Why So Many People Can’t Make Decisions – WSJ.com
Seeing both sides of the coin may make you slow, conf\used and less confident- mixed emotions. But there are some advantages-
“Ambivalent individuals’ ability to see all sides of an argument and feel mixed emotions appears to have some benefits. They may be better able to empathize with others’ points of view, for one thing. And when people are able to feel mixed emotions, such as hope and sadness, they tend to have healthier coping strategies, such as when a spouse passes away, according to Dr. Larsen. They may also be more creative because the different emotions lead them to consider different ideas that they might otherwise have dismissed.”
Women make safer financial decisions when faced with sexual stereotypes | Not Exactly Rocket Science | Discover Magazine
“The duo investigated a well-established phenomenon called stereotype threat, where stereotypes fuel themselves in a vicious circle. People exposed to a stereotype become so worried about conforming to them that they end up doing so. As an example, women do more poorly in maths tests if they have previously been reminded of the supposed male superiority in that subject or even, simply, if their gender is highlighted. Likewise, black schoolchildren do worse in intelligence tests if their race is drawn to attention, but they narrow the gap if they sit through an exercise designed to boost their self-worth.
Many studies have found that stereotype threat can hamper a woman’s performance, knocking her test scores, her chess-playing ability and even her career ambitions. Now, Carr and Steele have found, for the first time, that such threats can also affect a woman’s financial decision-making.”
How Neuroscience Is Changing the Law | Going Mental | Big Think
neuroscience and its implications for society, and law.
brilliant, thought-provoking discussion of issues.
Sebastian Seung: I am my connectome | Video on TED.com
Personal Identity- much more that what our genes map out- the container is not the contained!
“Well, so far only one connectome is known, that of this tiny worm. Its modest nervous system consists of just 300 neurons. And in the 1970s and ’80s, a team of scientists mapped all 7,000 connections between the neurons. In this diagram, every node is a neuron, and every line is a connection. This is the connectome of the worm C. elegans. Your connectome is far more complex than this, because your brain contains 100 billion neurons and 10,000 times as many connections. There’s a diagram like this for your brain, but there’s no way it would fit on this slide. Your connectome contains one million times more connections than your genome has letters. That’s a lot of information.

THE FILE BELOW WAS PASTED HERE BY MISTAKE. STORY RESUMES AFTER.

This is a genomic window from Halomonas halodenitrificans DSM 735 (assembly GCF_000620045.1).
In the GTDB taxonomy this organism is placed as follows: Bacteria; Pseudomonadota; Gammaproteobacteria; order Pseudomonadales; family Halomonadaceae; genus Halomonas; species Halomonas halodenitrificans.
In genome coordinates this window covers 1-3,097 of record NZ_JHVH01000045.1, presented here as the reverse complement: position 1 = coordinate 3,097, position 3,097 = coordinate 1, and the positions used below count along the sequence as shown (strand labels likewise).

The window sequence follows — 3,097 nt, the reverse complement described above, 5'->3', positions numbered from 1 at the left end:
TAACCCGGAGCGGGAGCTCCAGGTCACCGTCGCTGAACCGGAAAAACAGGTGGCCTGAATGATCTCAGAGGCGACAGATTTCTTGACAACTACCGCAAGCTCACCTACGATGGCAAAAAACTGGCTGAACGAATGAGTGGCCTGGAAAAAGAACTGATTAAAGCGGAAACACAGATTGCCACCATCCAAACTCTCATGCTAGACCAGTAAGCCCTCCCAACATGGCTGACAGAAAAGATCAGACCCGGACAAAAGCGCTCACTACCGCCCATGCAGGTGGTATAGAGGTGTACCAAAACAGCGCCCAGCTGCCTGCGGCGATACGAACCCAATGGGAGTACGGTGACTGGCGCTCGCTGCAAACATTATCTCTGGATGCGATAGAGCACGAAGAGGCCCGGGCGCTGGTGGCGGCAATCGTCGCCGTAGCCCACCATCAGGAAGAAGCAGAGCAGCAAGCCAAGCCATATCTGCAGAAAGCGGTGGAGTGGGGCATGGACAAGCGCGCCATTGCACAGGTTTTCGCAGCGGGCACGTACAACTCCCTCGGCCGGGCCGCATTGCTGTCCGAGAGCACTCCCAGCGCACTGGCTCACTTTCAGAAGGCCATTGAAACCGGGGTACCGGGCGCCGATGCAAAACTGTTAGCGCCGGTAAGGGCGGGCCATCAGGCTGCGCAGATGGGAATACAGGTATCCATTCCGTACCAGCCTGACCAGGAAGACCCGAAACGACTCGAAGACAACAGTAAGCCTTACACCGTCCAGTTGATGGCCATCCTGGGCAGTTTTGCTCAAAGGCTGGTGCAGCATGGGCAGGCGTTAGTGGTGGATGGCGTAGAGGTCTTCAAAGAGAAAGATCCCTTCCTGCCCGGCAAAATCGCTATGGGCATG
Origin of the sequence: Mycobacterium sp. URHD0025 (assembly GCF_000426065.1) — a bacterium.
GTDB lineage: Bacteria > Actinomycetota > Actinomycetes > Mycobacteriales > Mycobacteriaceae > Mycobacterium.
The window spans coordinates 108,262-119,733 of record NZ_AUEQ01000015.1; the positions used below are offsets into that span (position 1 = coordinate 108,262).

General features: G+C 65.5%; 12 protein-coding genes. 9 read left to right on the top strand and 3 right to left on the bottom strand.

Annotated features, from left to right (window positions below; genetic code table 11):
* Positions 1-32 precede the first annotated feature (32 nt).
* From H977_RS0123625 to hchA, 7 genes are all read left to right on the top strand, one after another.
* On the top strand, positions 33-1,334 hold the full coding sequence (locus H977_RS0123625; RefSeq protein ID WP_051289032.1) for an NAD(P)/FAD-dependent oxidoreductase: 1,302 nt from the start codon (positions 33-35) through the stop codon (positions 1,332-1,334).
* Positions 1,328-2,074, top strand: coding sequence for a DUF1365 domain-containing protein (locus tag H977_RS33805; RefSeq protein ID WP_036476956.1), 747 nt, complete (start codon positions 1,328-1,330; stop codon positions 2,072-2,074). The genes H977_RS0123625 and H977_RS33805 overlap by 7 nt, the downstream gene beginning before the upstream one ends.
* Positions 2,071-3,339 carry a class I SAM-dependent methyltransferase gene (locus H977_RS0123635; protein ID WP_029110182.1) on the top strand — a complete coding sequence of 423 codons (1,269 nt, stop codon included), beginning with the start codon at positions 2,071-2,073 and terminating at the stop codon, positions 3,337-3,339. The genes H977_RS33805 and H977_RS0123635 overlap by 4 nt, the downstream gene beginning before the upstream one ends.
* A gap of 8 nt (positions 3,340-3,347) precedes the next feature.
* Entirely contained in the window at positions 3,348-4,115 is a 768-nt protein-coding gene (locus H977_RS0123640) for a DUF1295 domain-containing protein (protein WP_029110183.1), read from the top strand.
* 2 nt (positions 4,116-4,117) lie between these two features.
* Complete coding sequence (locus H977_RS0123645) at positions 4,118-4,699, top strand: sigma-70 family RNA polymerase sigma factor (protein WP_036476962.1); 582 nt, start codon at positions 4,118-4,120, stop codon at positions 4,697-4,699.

What’s in that information? We don’t know for sure, but there are theories. Since the 19th century, neuroscientists have speculated that maybe your memories — the information that makes you you — maybe your memories are stored in the connections between your brain’s neurons. And perhaps other aspects of your personal identity — maybe your personality and your intellect — maybe they’re also encoded in the connections between your neurons. And so now you can see why I proposed this hypothesis: I am my connectome. I didn’t ask you to chant it because it’s true, I just want you to remember it.”
For sufferers of an early-onset dementia, career choice may determine location of disease in brain
Interesting, may be we should make more holistic use of our brain?-
“The researchers correlated each patient’s occupation scores with the location of brain tissue loss as determined from brain imaging results. They found that patients with professions rated highly for verbal skills, such as school principals, had greater tissue loss on the right side of the brain, whereas those rated low for verbal skills, such as flight engineers, had greater tissue loss on the left side of the brain. This effect was expressed most clearly in the temporal lobes of the brain.
“The disease appeared to attack the side of the brain that was the least used in the patient’s professional life,” said Dr. Nathan Spreng, who conducted the study as a psychology graduate student at Baycrest and is now a post doctoral fellow in the Department of Psychology at Harvard University.”
Explores the idea of exalting goodness/ or something of that sort. We limit ourselves to praise, in this rationalist time. May be, we feel we have to exalt, glorify by way of emotional need?” It is irrational, except maybe as a sop to our frailty and sense of beauty. And yet Daniel Dennett, after nearly dying, thanked “goodness” for his recovery: the goodness of medicine, of the efforts and concerns of everyone who helped him. …”…I would suspect that there is a distinct human need filled by praise. We want very badly for something to be an unalloyed repository of good. It is not normally credible to conceive oneself as perfect, but we need at least something or someone to be worthy of praise. We want to look upwards, towards goodness and light; we want to be the kind of people who are capable of praise, capable of a reverent and appreciative frame of mind. …
Understanding vipassana meditation
“Vipassana meditation aims to change the way we assign affect to mental states, and reverse the damage accumulated from doing so poorly in the past.”—-“I describe a way to understand vipassana meditation (a form of Buddhist meditation) using the concept of affective judgment1. Vipassana aims to break the habit of blindly making affective judgments about mental states, and reverse the damage done by doing so in the past. This habit may be at the root of many problems described on LessWrong, and is likely involved in other mental issues. “
Posted from Diigo. The rest of my favorite links are here.